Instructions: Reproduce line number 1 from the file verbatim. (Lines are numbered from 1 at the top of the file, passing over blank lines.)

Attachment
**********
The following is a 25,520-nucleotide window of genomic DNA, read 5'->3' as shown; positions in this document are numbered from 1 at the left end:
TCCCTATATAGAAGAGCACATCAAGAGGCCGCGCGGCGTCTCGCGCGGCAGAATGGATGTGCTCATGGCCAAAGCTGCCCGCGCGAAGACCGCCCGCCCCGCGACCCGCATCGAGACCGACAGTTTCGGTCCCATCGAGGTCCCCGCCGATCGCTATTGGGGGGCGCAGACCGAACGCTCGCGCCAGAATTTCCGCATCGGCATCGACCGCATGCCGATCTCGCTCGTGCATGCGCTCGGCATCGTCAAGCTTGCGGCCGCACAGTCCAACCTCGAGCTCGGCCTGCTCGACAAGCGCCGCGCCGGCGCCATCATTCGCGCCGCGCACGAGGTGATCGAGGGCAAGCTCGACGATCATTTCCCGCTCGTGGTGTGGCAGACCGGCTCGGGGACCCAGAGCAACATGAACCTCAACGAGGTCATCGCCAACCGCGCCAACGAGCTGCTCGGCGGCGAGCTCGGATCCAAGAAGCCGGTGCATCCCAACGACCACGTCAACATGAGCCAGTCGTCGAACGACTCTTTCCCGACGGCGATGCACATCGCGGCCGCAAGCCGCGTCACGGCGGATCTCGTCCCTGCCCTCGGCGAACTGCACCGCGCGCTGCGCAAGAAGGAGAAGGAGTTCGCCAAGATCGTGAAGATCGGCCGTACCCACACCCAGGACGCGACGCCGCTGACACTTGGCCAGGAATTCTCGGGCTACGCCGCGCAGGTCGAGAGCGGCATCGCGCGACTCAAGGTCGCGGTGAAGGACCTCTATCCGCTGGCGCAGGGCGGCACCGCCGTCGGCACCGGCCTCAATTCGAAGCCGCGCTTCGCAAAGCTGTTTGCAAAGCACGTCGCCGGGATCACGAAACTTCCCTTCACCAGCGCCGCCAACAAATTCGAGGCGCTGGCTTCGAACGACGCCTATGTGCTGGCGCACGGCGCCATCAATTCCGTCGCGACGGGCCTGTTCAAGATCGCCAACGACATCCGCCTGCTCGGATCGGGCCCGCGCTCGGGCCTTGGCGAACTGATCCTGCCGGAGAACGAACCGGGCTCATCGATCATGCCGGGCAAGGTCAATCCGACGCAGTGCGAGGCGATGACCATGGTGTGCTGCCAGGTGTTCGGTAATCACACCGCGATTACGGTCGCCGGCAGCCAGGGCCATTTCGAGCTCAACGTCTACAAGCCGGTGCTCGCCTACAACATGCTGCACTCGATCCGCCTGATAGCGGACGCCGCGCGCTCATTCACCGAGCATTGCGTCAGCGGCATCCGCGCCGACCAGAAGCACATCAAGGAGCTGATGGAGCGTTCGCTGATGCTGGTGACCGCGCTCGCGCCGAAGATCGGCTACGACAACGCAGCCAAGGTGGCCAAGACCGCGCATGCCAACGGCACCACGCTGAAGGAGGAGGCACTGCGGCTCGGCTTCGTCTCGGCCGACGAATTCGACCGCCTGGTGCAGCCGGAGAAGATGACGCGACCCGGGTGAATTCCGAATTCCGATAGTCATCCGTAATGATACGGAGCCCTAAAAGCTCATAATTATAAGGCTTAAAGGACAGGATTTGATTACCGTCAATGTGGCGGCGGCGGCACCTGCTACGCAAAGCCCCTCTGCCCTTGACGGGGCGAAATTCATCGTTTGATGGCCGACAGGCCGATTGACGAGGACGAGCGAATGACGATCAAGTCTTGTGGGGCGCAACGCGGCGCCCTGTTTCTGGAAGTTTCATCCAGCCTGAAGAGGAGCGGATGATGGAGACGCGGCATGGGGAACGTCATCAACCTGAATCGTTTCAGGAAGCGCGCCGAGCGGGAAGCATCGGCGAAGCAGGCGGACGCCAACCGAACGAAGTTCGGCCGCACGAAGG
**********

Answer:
The following is a 25,520-nucleotide window of genomic DNA, read 5'->3' as shown; positions in this document are numbered from 1 at the left end: